Obama said he’d get bin Laden, Romney said it wasn’t important

Look, the dismay expressed by some about President Obama’s ad (see below) regarding the decision to send SEALs into Pakistan to try to kill bin Laden comes down to an attempt to rewrite a very basic fact:

Barack Obama said he’d get bin Laden, or at least try. He said it over and over again during the 2008 election. And others — including Romney — said they didn’t think that was important.

In his speech accepting the Democratic nomination, Obama drew the contrast on Iraq and bin Laden:

For while Senator McCain was turning his sights to Iraq just days after 9/11, I stood up and opposed this war, knowing that it would distract us from the real threats we face. When John McCain said we could just “muddle through” in Afghanistan, I argued for more resources and more troops to finish the fight against the terrorists who actually attacked us on 9/11, and made clear that we must take out Osama bin Laden and his lieutenants if we have them in our sights. John McCain likes to say that he’ll follow bin Laden to the Gates of Hell – but he won’t even go to the cave where he lives.

In a presidential debate with John McCain, Obama promised to end the war in Iraq and go after bin Laden:

What I’ve said is we should end this war responsibly. We should do it in phases. But in 16 months we should be able to reduce our combat troops, put — provide some relief to military families and our troops and bolster our efforts in Afghanistan so that we can capture and kill bin Laden and crush al Qaeda.

And if we have Osama bin Laden in our sights and the Pakistani government is unable or unwilling to take them out, then I think that we have to act and we will take them out. We will kill bin Laden; we will crush Al Qaida. That has to be our biggest national security priority.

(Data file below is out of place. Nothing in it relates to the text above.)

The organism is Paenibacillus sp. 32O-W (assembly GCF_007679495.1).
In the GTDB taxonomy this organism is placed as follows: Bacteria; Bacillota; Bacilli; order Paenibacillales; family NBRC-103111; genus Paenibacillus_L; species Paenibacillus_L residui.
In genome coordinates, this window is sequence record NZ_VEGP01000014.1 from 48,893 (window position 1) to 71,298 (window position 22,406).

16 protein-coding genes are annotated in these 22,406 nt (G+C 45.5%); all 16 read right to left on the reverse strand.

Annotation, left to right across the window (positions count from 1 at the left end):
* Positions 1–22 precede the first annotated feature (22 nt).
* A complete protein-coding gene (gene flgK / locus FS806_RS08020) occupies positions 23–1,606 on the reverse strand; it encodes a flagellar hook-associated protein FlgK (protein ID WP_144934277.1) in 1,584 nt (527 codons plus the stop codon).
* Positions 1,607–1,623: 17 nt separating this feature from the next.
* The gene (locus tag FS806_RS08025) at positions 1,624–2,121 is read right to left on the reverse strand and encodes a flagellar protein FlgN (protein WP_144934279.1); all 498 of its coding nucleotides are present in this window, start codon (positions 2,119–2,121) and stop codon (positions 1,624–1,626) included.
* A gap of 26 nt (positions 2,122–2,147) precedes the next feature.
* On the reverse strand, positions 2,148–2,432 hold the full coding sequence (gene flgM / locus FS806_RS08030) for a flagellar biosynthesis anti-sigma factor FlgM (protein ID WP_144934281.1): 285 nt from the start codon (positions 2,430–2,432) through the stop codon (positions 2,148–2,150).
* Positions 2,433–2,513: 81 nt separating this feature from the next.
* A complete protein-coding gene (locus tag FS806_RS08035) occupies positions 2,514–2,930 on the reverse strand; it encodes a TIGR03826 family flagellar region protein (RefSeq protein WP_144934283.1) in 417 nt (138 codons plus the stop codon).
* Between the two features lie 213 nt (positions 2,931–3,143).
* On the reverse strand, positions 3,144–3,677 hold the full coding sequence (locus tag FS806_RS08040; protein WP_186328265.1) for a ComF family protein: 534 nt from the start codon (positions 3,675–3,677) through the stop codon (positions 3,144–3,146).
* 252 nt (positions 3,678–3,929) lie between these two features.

In contrast, this is what Romney and some others said:

“It’s not worth moving heaven and earth spending billions of dollars just trying to catch one person.” – Mitt Romney

Senator Obama likes to talk loudly. In fact, he said he wants to announce that he’s going to attack Pakistan. Remarkable. You know, if you are a country and you’re trying to gain the support of another country, then you want to do everything you can that they would act in a cooperative fashion. — John McCain

“I don’t know where bin Laden is. I have no idea and really don’t care. It’s not that important. It’s not our priority… I am truly not that concerned about him.” – George W. Bush

Not only do we see these differences, many complaints do seem to display a real double standard, since George W. Bush so clearly exploited September 11 for his political purposes — even as Obama has the advantage of accomplishment.

By the way: I completely agree with James Fallows that Romney is quite mistaken in how he uses President Carter as a symbol for a weak president. It’s insulting to Carter, a graduate of the Naval Academy who spent ten years in active service, and it overlooks the consequences of the call Carter made in trying to rescue the Iranian hostages.

In 2008, no one knew if Obama gutsy enough to send the U.S. military into Pakistan without that government’s permission. It turned out he was. In 2012, we have no evidence that Romney would have done what Obama did — and in fact, during the last presidential campaign, Governor Romney said he would not.

Here’s the ad:


 

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Amy Fried

About Amy Fried

Amy Fried loves Maine's sense of community and the wonderful mix of culture and outdoor recreation. She loves politics in three ways: as an analytical political scientist, a devoted political junkie and a citizen who believes politics matters for people's lives. Fried is Professor of Political Science at the University of Maine. Her views do not reflect those of her employer or any group to which she belongs.